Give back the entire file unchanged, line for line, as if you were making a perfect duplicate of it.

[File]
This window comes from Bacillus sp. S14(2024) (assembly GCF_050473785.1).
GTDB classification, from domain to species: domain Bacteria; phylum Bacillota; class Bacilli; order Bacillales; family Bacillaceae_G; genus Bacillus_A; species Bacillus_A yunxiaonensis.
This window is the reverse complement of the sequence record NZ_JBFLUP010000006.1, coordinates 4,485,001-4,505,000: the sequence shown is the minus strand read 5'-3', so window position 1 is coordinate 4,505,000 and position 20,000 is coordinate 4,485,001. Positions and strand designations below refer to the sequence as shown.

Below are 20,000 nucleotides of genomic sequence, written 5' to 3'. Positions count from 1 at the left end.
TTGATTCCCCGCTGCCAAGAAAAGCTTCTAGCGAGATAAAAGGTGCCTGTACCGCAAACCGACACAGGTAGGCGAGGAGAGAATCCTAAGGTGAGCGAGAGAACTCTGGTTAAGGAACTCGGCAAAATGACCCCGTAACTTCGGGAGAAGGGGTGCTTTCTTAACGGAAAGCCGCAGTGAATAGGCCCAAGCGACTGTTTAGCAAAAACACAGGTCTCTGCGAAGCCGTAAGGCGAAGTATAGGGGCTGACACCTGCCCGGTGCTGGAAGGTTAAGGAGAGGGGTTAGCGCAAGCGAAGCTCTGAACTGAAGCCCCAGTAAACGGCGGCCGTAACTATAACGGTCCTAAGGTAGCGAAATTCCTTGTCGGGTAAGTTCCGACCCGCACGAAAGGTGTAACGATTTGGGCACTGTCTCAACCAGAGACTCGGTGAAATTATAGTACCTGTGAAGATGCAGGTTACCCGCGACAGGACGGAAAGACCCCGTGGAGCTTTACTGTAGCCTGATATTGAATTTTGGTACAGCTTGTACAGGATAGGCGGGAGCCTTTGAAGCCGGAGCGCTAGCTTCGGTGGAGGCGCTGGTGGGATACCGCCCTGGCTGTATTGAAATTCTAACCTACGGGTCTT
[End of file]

This window comes from Bacillus sp. S14(2024) (assembly GCF_050473785.1).
GTDB classification, from domain to species: domain Bacteria; phylum Bacillota; class Bacilli; order Bacillales; family Bacillaceae_G; genus Bacillus_A; species Bacillus_A yunxiaonensis.
This window is the reverse complement of the sequence record NZ_JBFLUP010000006.1, coordinates 4,485,001-4,505,000: the sequence shown is the minus strand read 5'-3', so window position 1 is coordinate 4,505,000 and position 20,000 is coordinate 4,485,001. Positions and strand designations below refer to the sequence as shown.

Below are 20,000 nucleotides of genomic sequence, written 5' to 3'. Positions count from 1 at the left end.
TTGATTCCCCGCTGCCAAGAAAAGCTTCTAGCGAGATAAAAGGTGCCTGTACCGCAAACCGACACAGGTAGGCGAGGAGAGAATCCTAAGGTGAGCGAGAGAACTCTGGTTAAGGAACTCGGCAAAATGACCCCGTAACTTCGGGAGAAGGGGTGCTTTCTTAACGGAAAGCCGCAGTGAATAGGCCCAAGCGACTGTTTAGCAAAAACACAGGTCTCTGCGAAGCCGTAAGGCGAAGTATAGGGGCTGACACCTGCCCGGTGCTGGAAGGTTAAGGAGAGGGGTTAGCGCAAGCGAAGCTCTGAACTGAAGCCCCAGTAAACGGCGGCCGTAACTATAACGGTCCTAAGGTAGCGAAATTCCTTGTCGGGTAAGTTCCGACCCGCACGAAAGGTGTAACGATTTGGGCACTGTCTCAACCAGAGACTCGGTGAAATTATAGTACCTGTGAAGATGCAGGTTACCCGCGACAGGACGGAAAGACCCCGTGGAGCTTTACTGTAGCCTGATATTGAATTTTGGTACAGCTTGTACAGGATAGGCGGGAGCCTTTGAAGCCGGAGCGCTAGCTTCGGTGGAGGCGCTGGTGGGATACCGCCCTGGCTGTATTGAAATTCTAACCTACGGGTCTT